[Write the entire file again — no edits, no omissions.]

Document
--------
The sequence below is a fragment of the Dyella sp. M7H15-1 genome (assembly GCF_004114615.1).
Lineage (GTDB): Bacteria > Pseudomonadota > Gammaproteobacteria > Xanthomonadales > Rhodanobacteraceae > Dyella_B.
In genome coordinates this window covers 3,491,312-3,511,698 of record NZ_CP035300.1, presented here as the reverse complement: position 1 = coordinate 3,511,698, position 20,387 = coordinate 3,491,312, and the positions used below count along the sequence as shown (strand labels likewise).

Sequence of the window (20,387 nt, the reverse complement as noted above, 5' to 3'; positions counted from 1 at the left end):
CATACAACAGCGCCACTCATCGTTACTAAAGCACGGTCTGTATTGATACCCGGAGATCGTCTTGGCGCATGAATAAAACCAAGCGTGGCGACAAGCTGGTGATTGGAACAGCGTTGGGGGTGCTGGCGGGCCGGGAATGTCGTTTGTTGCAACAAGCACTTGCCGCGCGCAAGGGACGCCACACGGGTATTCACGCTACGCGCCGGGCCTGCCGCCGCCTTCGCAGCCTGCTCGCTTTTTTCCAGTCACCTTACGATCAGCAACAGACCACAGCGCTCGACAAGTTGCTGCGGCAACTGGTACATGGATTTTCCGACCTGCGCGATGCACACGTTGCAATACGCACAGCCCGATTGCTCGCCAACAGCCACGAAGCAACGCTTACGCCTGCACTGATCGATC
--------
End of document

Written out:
The sequence below is a fragment of the Dyella sp. M7H15-1 genome (assembly GCF_004114615.1).
Lineage (GTDB): Bacteria > Pseudomonadota > Gammaproteobacteria > Xanthomonadales > Rhodanobacteraceae > Dyella_B.
In genome coordinates this window covers 3,491,312-3,511,698 of record NZ_CP035300.1, presented here as the reverse complement: position 1 = coordinate 3,511,698, position 20,387 = coordinate 3,491,312, and the positions used below count along the sequence as shown (strand labels likewise).

Sequence of the window (20,387 nt, the reverse complement as noted above, 5' to 3'; positions counted from 1 at the left end):
CATACAACAGCGCCACTCATCGTTACTAAAGCACGGTCTGTATTGATACCCGGAGATCGTCTTGGCGCATGAATAAAACCAAGCGTGGCGACAAGCTGGTGATTGGAACAGCGTTGGGGGTGCTGGCGGGCCGGGAATGTCGTTTGTTGCAACAAGCACTTGCCGCGCGCAAGGGACGCCACACGGGTATTCACGCTACGCGCCGGGCCTGCCGCCGCCTTCGCAGCCTGCTCGCTTTTTTCCAGTCACCTTACGATCAGCAACAGACCACAGCGCTCGACAAGTTGCTGCGGCAACTGGTACATGGATTTTCCGACCTGCGCGATGCACACGTTGCAATACGCACAGCCCGATTGCTCGCCAACAGCCACGAAGCAACGCTTACGCCTGCACTGATCGATC